"Despite this large remaining gap, research in the last five years has strengthened the human evidence that environmental pollutants play a role in breast cancer risk," the researchers wrote. They said the existing studies suggested "substantial public health impact."
Human evidence is particularly strong for PCBs, or polychlorinated biphenyls - compounds widely used in the 1940s to late 1970s that still contaminate fish and other foods - and for polycyclic aromatic hydrocarbons, or PAHs, found in diesel and gasoline exhaust.
Solvents in dry cleaning, aircraft maintenance and other jobs also may increase breast cancer risk.
Some of the chemicals named as breast carcinogens already are regulated to protect public health, but some, particularly those in consumer products, are not.
The scientists conducted the review hoping to lay the groundwork for new human studies, as well as to persuade regulators to use existing animal data to strengthen regulations and require more testing of chemicals.
"Animal models are the primary means of understanding and anticipating effects of chemicals in humans," they wrote. "All known human carcinogens ... are also carcinogenic in animals."
Emerging evidence suggests that the roots of breast cancer are in infancy or the womb. More animal and human research should focus on such early exposure, said Patricia Hunt, a Washington State University School of Molecular Biosciences professor.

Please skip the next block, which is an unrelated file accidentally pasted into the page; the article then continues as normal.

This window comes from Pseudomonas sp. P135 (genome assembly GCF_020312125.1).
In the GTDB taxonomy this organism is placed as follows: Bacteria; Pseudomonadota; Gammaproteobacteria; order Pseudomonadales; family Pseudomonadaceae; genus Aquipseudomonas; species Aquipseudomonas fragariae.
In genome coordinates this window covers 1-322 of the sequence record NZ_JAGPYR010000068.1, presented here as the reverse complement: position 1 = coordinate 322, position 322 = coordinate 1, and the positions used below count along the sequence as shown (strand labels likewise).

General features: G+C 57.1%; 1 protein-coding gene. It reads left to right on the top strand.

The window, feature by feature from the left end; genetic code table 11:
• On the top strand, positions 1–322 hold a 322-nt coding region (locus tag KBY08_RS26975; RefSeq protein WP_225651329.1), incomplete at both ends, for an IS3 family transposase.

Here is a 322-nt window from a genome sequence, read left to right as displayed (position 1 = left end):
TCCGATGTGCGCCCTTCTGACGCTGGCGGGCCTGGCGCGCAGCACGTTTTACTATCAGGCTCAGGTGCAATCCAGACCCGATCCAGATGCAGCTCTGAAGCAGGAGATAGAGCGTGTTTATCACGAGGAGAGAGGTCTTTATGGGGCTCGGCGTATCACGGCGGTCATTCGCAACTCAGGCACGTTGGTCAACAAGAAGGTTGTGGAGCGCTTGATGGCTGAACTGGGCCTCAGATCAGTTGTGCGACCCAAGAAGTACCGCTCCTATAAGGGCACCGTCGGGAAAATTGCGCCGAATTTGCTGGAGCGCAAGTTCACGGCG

But Hunt and Soto urged society not to wait for scientific proof to reduce exposure to the chemicals.
"When you look at their list of chemicals, we are exposed to all of it," Soto said. "We know humans are exposed to mixtures, and studying mixtures is very difficult. We will never have the whole picture, and it will take many, many years to collect epidemiological evidence, so we should take some preventive measures now."
Although virtually all women are exposed to the chemicals, some may be more susceptible because of differing metabolism or ability to repair DNA.
Breast cancer is probably triggered by an interaction of multiple environmental and genetic factors.
Experts have long suspected diet plays a role. But the new research found "no association that is consistent, strong and statistically significant" for any particular foods raising or reducing breast cancer risk. There is substantial evidence, however, that regularly consuming alcohol, being obese and being sedentary increase risk.
About 178,000 new cases will be diagnosed this year in the United States.
The reports are at http://www.silentspring.org/sciencereview .
Copyright 2007 Los Angeles Times